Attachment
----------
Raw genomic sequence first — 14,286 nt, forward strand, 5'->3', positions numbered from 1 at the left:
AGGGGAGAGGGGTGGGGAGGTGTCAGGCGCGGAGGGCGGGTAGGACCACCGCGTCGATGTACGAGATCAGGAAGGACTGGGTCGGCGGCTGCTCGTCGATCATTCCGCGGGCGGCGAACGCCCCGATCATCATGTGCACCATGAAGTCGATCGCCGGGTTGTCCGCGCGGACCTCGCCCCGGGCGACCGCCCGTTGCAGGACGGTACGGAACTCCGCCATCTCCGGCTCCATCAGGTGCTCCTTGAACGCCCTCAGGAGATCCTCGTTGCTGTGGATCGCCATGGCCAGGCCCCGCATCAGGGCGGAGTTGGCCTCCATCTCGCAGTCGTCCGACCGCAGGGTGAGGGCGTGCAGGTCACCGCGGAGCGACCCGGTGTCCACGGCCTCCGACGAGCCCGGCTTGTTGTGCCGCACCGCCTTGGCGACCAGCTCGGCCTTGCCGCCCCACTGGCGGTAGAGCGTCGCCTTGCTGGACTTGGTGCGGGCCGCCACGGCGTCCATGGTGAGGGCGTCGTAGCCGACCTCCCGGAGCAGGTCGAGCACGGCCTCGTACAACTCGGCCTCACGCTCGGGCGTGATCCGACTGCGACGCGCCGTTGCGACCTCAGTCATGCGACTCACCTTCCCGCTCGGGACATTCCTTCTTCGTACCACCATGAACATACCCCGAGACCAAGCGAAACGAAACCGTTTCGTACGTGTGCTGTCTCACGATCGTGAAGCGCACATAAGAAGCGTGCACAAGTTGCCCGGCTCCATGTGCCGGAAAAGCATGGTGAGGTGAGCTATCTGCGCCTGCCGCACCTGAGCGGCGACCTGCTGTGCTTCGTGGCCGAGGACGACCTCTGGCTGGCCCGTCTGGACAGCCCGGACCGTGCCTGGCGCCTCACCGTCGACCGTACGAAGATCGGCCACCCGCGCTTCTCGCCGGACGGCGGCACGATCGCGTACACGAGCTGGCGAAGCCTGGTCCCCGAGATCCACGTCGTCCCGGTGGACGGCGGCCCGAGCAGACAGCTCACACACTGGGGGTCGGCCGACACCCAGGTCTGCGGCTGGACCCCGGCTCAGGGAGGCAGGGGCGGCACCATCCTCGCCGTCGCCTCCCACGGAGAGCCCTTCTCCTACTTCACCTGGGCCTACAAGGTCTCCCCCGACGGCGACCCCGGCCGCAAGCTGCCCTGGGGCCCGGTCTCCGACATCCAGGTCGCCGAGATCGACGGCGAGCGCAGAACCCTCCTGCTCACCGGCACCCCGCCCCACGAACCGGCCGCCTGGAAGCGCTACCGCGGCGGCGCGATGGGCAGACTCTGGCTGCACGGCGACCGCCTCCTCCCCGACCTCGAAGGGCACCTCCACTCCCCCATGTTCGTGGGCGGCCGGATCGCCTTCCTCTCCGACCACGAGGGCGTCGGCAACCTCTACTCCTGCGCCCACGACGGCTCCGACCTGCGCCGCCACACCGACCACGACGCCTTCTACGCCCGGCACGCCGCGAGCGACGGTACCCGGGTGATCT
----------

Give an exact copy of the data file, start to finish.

Raw genomic sequence first — 14,286 nt, forward strand, 5'->3', positions numbered from 1 at the left:
AGGGGAGAGGGGTGGGGAGGTGTCAGGCGCGGAGGGCGGGTAGGACCACCGCGTCGATGTACGAGATCAGGAAGGACTGGGTCGGCGGCTGCTCGTCGATCATTCCGCGGGCGGCGAACGCCCCGATCATCATGTGCACCATGAAGTCGATCGCCGGGTTGTCCGCGCGGACCTCGCCCCGGGCGACCGCCCGTTGCAGGACGGTACGGAACTCCGCCATCTCCGGCTCCATCAGGTGCTCCTTGAACGCCCTCAGGAGATCCTCGTTGCTGTGGATCGCCATGGCCAGGCCCCGCATCAGGGCGGAGTTGGCCTCCATCTCGCAGTCGTCCGACCGCAGGGTGAGGGCGTGCAGGTCACCGCGGAGCGACCCGGTGTCCACGGCCTCCGACGAGCCCGGCTTGTTGTGCCGCACCGCCTTGGCGACCAGCTCGGCCTTGCCGCCCCACTGGCGGTAGAGCGTCGCCTTGCTGGACTTGGTGCGGGCCGCCACGGCGTCCATGGTGAGGGCGTCGTAGCCGACCTCCCGGAGCAGGTCGAGCACGGCCTCGTACAACTCGGCCTCACGCTCGGGCGTGATCCGACTGCGACGCGCCGTTGCGACCTCAGTCATGCGACTCACCTTCCCGCTCGGGACATTCCTTCTTCGTACCACCATGAACATACCCCGAGACCAAGCGAAACGAAACCGTTTCGTACGTGTGCTGTCTCACGATCGTGAAGCGCACATAAGAAGCGTGCACAAGTTGCCCGGCTCCATGTGCCGGAAAAGCATGGTGAGGTGAGCTATCTGCGCCTGCCGCACCTGAGCGGCGACCTGCTGTGCTTCGTGGCCGAGGACGACCTCTGGCTGGCCCGTCTGGACAGCCCGGACCGTGCCTGGCGCCTCACCGTCGACCGTACGAAGATCGGCCACCCGCGCTTCTCGCCGGACGGCGGCACGATCGCGTACACGAGCTGGCGAAGCCTGGTCCCCGAGATCCACGTCGTCCCGGTGGACGGCGGCCCGAGCAGACAGCTCACACACTGGGGGTCGGCCGACACCCAGGTCTGCGGCTGGACCCCGGCTCAGGGAGGCAGGGGCGGCACCATCCTCGCCGTCGCCTCCCACGGAGAGCCCTTCTCCTACTTCACCTGGGCCTACAAGGTCTCCCCCGACGGCGACCCCGGCCGCAAGCTGCCCTGGGGCCCGGTCTCCGACATCCAGGTCGCCGAGATCGACGGCGAGCGCAGAACCCTCCTGCTCACCGGCACCCCGCCCCACGAACCGGCCGCCTGGAAGCGCTACCGCGGCGGCGCGATGGGCAGACTCTGGCTGCACGGCGACCGCCTCCTCCCCGACCTCGAAGGGCACCTCCACTCCCCCATGTTCGTGGGCGGCCGGATCGCCTTCCTCTCCGACCACGAGGGCGTCGGCAACCTCTACTCCTGCGCCCACGACGGCTCCGACCTGCGCCGCCACACCGACCACGACGCCTTCTACGCCCGGCACGCCGCGAGCGACGGTACCCGGGTGATCT